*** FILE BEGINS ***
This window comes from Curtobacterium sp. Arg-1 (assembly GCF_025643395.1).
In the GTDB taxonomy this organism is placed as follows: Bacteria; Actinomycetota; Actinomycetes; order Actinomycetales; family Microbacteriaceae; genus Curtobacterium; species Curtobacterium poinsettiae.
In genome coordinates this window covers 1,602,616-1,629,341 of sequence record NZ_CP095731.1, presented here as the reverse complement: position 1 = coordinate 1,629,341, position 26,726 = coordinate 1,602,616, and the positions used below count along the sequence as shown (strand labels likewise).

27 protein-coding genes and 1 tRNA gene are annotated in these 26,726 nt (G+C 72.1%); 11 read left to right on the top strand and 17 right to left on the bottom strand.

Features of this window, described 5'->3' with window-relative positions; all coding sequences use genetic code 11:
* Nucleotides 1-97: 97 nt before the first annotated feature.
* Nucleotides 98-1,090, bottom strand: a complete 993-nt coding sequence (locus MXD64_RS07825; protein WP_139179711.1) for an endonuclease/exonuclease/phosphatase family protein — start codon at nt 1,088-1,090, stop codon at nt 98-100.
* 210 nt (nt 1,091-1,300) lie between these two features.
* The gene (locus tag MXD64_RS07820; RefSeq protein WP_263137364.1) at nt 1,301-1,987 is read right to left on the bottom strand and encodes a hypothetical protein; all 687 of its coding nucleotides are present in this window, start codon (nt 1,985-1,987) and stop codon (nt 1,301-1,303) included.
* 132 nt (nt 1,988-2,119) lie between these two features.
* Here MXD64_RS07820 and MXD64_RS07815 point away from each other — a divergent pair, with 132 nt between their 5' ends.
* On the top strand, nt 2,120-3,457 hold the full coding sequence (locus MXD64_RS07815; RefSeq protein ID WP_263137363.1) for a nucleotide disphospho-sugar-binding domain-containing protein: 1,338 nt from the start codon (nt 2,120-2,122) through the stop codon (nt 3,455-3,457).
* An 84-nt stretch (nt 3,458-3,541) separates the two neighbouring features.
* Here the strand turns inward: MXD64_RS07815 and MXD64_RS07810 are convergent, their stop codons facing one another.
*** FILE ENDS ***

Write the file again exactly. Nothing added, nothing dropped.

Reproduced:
This window comes from Curtobacterium sp. Arg-1 (assembly GCF_025643395.1).
In the GTDB taxonomy this organism is placed as follows: Bacteria; Actinomycetota; Actinomycetes; order Actinomycetales; family Microbacteriaceae; genus Curtobacterium; species Curtobacterium poinsettiae.
In genome coordinates this window covers 1,602,616-1,629,341 of sequence record NZ_CP095731.1, presented here as the reverse complement: position 1 = coordinate 1,629,341, position 26,726 = coordinate 1,602,616, and the positions used below count along the sequence as shown (strand labels likewise).

27 protein-coding genes and 1 tRNA gene are annotated in these 26,726 nt (G+C 72.1%); 11 read left to right on the top strand and 17 right to left on the bottom strand.

Features of this window, described 5'->3' with window-relative positions; all coding sequences use genetic code 11:
* Nucleotides 1-97: 97 nt before the first annotated feature.
* Nucleotides 98-1,090, bottom strand: a complete 993-nt coding sequence (locus MXD64_RS07825; protein WP_139179711.1) for an endonuclease/exonuclease/phosphatase family protein — start codon at nt 1,088-1,090, stop codon at nt 98-100.
* 210 nt (nt 1,091-1,300) lie between these two features.
* The gene (locus tag MXD64_RS07820; RefSeq protein WP_263137364.1) at nt 1,301-1,987 is read right to left on the bottom strand and encodes a hypothetical protein; all 687 of its coding nucleotides are present in this window, start codon (nt 1,985-1,987) and stop codon (nt 1,301-1,303) included.
* 132 nt (nt 1,988-2,119) lie between these two features.
* Here MXD64_RS07820 and MXD64_RS07815 point away from each other — a divergent pair, with 132 nt between their 5' ends.
* On the top strand, nt 2,120-3,457 hold the full coding sequence (locus MXD64_RS07815; RefSeq protein ID WP_263137363.1) for a nucleotide disphospho-sugar-binding domain-containing protein: 1,338 nt from the start codon (nt 2,120-2,122) through the stop codon (nt 3,455-3,457).
* An 84-nt stretch (nt 3,458-3,541) separates the two neighbouring features.
* Here the strand turns inward: MXD64_RS07815 and MXD64_RS07810 are convergent, their stop codons facing one another.